THE VERY BEST OF THE FAR EAST
Compilation and liner notes by Paul Fisher
01. RYUKYU UNDERGROUND (OKINAWA) AKATA SUNDUNCHI (KID LOCO'S RIDING THE INDIAN GHOST PONT MIX) 5:29
The Ryukyu Islands are home to Japans most thriving music scene. Steeped in tradition, modern day Okinawa is brimming with musical vitality. Ryukyu Underground (American Jon Taylor and Brit Keith Gordon), mix the past and present together with spectacular results. Their self titled first album sampled mainly traditional recordings on local labels, while the follow up Mo-Ashibi was largely a collaboration with some fine young Okinawan musicians. On their third album, Ryukyu Remixed from which this track was taken, those tunes are given new mixes by a dazzling array of like-minded DJs, musicians, producers, remixers, other creative artists and Ryukyu Underground themselves. They include some of the top names in the world dance music scene, alongside equally talented up and coming artists. Kid Loco who remixed this version of Akata Sundunchi is a Paris based musician, producer and remixer, and a leading figure in the trip-hop downtempo scene.
02. JOSE BARINAGA (INDONESIA/SPAIN) KECAK SUARTI 5:11
Spanish born electronic music guru José Barinaga went to Bali in March 1997 and became fixated with the local gamelan music he discovered there. On return to his now native Paris he soon started work on an Indonesian music project. The following year, Barinaga teamed up with I Wayan Sadra, a creative art teacher at the renowned STSI (Music and Dance School) in Solo, Central Java, who arranged the recording of the gamelan, voices, and other Indonesian instruments, which were played by teachers from the school. I Wayan Sadra is furthermore uniquely an influential and experimental composer, working with Balinese and other traditional Indonesian traditions within a contemporary perspective. They were joined by percussionist and composer Steve Shehan, known for his worldwide collaborations including with Rokia Traore, Nittin Sawhney and Paul Simon. This track also features the Desak Suarti group from Bali.
03. KIN TAII (CHINA) A NIGHT IN THE HOLY PLACE 7:19
Kin Taii whose father is Chinese and mother Japanese went to Japan when he was 15 in 1979. His parents were afraid of the persecution of the Cultural Revolution, especially as his father is related to the imperial family of the Qing Dynasty. Until this time he had only listened to Russian classical composers such as Tchaikovsky and Prokofiev and Chinese revolutionary songs. He remembers the shock of listening to rock music for the first time, by the likes of Deep Purple and the Rolling Stones. He bought a synthesizer and started playing rock covers, listened to New Wave groups from the UK and then from Japan Y.M.O, which was his first entry into techno and pop, along with Kraftwerk. These groups have remained a strong influence on his music until today. In 2001 Kin Taii went to Yunnan Province in southern China, home to 26 different ethnic communities, specifically to learn the music of the Naxi tribe living in Highlands 3500 metres above sea level. Their so-called Tompa culture, is reportedly the last language in the world to still use hieroglyphs, and has a rich and ancient musical range of songs. Kin Taii recorded those songs, to which he then added his own modern programmed beats and synthesized backing.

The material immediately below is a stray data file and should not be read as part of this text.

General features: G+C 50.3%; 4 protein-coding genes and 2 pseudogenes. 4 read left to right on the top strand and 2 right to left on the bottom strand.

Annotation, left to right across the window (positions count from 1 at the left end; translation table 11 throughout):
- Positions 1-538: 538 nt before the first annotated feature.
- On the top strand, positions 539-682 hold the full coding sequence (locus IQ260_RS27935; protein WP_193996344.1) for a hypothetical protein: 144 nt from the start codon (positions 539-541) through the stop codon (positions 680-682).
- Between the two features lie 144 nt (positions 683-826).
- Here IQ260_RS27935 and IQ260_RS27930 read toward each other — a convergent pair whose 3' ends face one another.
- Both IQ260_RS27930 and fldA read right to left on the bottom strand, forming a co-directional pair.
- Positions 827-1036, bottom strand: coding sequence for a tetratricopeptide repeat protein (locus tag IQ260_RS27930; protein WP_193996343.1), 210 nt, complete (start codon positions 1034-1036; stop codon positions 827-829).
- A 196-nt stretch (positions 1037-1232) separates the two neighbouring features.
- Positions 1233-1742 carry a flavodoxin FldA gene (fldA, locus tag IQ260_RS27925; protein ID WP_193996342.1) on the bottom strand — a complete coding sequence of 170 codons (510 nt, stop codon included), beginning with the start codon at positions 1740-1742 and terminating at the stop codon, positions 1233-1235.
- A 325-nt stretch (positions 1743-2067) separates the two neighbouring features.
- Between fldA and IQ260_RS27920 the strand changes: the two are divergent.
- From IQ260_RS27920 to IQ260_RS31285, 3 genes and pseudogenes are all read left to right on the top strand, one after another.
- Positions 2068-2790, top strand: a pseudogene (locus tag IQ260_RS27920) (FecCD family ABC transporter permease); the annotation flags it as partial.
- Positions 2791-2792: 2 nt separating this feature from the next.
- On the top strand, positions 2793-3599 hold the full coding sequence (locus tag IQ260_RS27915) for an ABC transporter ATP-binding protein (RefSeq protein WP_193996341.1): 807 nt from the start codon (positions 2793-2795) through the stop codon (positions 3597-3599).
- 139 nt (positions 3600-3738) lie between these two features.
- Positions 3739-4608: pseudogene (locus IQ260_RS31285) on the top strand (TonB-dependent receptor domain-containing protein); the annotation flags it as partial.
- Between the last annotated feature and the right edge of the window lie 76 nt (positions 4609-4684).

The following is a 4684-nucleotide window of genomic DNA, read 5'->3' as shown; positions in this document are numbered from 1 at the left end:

04. BLUE ASIA (VIETNAM/MALAYSIA/JAPAN) EM VE VOI HUE 5:26
Blue Asia is a project of possibly Japans most innovative producer Makoto Kubota, together with his assistant and arranger Yoichi Ikeda, and the Malaysian top producer team of Mac Chew and Jenny Chin. Since the 1970s Kubota has been at the cutting edge of Japanese productions of world music, with groundbreaking albums by among others Indonesian singers Elvy Sukaesih, Detty Kurnia and Malagasy band Njava. Blue Asia travel to work with artists in their own locality, including previously Turkey, Bali and on this track, Vietnam. The music is full of the local atmosphere with the local musicians given a platform to shine. Hotel Vietnam features traditional instruments such as the monochord, the dan bau, and some glorious female singers who Blue Asia discovered while recording in Vietnam, on this track Vanh Khan.
05. KODO (JAPAN) KEVIN YOST'S DEEP AND ETHNIC MIX 7:28
The taiko drummers group Kodo are one of Japan's major musical exports. Their music evokes the sounds of nature- the roar of thunder, the crash of the surf, and the melodic hum of the breeze. Taiko drumming has its roots in kagura, music offered to the gods. The belief is that within each drum there is a god who is awakened by the beating of the drum. The summoned goodwill then exerts a favourable influence on the crops. Formed in 1981, as a breakaway offshoot of the group Ondekoza who had exiled themselves to Sado island, Kodo have until today remained on the island, where they live in a converted farmhouse. They divide their time between touring overseas, in Japan or preparing new material on Sado, where they also organise the annual Earth Celebration festival with artists from around the world. Kodo have collaborated with a wide range of artists including Zakir Hussein and Airto Moreira. The album Sai-so, from which this track is taken is a remix of Kodo's Bill Laswell produced album Ibuki. Kevin Yost is an American percussionist who combines electronic music and jazz on his remix of their track, The Hunted.